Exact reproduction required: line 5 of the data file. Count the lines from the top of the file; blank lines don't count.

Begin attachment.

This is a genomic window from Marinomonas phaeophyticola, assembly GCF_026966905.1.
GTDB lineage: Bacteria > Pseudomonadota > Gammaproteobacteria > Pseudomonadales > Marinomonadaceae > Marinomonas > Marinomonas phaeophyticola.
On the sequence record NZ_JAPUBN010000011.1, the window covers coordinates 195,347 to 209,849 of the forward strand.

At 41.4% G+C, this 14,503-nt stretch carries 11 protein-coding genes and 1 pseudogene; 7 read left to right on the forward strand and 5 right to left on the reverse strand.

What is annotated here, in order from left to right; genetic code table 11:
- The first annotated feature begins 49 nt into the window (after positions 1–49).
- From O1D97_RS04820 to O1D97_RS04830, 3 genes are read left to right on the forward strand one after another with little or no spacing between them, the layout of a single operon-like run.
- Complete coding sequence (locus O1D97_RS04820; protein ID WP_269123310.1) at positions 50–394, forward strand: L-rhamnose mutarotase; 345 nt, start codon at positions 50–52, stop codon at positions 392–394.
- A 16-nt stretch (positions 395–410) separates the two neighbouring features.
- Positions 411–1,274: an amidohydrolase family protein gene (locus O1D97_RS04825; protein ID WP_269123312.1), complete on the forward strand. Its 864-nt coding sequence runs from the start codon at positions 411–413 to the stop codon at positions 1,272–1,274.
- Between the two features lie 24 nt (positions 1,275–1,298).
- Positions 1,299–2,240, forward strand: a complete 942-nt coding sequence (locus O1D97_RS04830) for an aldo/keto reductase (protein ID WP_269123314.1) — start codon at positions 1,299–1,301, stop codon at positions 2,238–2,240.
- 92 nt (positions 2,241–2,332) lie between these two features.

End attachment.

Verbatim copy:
What is annotated here, in order from left to right; genetic code table 11: